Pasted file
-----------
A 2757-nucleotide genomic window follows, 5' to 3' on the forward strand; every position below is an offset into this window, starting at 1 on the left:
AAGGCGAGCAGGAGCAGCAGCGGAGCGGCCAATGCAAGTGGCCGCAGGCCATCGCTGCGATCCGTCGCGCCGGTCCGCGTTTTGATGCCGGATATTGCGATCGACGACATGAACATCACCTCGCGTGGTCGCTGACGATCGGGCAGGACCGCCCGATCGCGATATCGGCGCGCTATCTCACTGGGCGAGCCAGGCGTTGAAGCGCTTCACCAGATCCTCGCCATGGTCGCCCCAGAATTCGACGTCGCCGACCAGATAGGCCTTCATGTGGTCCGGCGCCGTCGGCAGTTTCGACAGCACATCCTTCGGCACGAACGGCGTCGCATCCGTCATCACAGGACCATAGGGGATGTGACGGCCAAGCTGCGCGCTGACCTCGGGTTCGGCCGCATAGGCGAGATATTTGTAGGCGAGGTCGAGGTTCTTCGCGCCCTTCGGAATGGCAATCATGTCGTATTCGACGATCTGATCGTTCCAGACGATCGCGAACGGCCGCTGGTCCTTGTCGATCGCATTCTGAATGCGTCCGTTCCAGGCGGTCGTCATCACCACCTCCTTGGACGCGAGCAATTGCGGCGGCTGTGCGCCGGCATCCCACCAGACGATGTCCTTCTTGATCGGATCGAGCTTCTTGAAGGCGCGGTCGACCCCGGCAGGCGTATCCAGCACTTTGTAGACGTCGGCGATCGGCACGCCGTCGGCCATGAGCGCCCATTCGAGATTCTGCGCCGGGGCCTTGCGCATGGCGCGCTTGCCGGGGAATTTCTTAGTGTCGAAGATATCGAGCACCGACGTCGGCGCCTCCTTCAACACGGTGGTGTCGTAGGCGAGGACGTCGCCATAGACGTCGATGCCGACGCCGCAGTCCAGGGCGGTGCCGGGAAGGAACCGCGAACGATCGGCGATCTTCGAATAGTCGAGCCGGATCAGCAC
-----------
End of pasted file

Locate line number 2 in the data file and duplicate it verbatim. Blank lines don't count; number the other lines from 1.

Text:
AAGGCGAGCAGGAGCAGCAGCGGAGCGGCCAATGCAAGTGGCCGCAGGCCATCGCTGCGATCCGTCGCGCCGGTCCGCGTTTTGATGCCGGATATTGCGATCGACGACATGAACATCACCTCGCGTGGTCGCTGACGATCGGGCAGGACCGCCCGATCGCGATATCGGCGCGCTATCTCACTGGGCGAGCCAGGCGTTGAAGCGCTTCACCAGATCCTCGCCATGGTCGCCCCAGAATTCGACGTCGCCGACCAGATAGGCCTTCATGTGGTCCGGCGCCGTCGGCAGTTTCGACAGCACATCCTTCGGCACGAACGGCGTCGCATCCGTCATCACAGGACCATAGGGGATGTGACGGCCAAGCTGCGCGCTGACCTCGGGTTCGGCCGCATAGGCGAGATATTTGTAGGCGAGGTCGAGGTTCTTCGCGCCCTTCGGAATGGCAATCATGTCGTATTCGACGATCTGATCGTTCCAGACGATCGCGAACGGCCGCTGGTCCTTGTCGATCGCATTCTGAATGCGTCCGTTCCAGGCGGTCGTCATCACCACCTCCTTGGACGCGAGCAATTGCGGCGGCTGTGCGCCGGCATCCCACCAGACGATGTCCTTCTTGATCGGATCGAGCTTCTTGAAGGCGCGGTCGACCCCGGCAGGCGTATCCAGCACTTTGTAGACGTCGGCGATCGGCACGCCGTCGGCCATGAGCGCCCATTCGAGATTCTGCGCCGGGGCCTTGCGCATGGCGCGCTTGCCGGGGAATTTCTTAGTGTCGAAGATATCGAGCACCGACGTCGGCGCCTCCTTCAACACGGTGGTGTCGTAGGCGAGGACGTCGCCATAGACGTCGATGCCGACGCCGCAGTCCAGGGCGGTGCCGGGAAGGAACCGCGAACGATCGGCGATCTTCGAATAGTCGAGCCGGATCAGCAC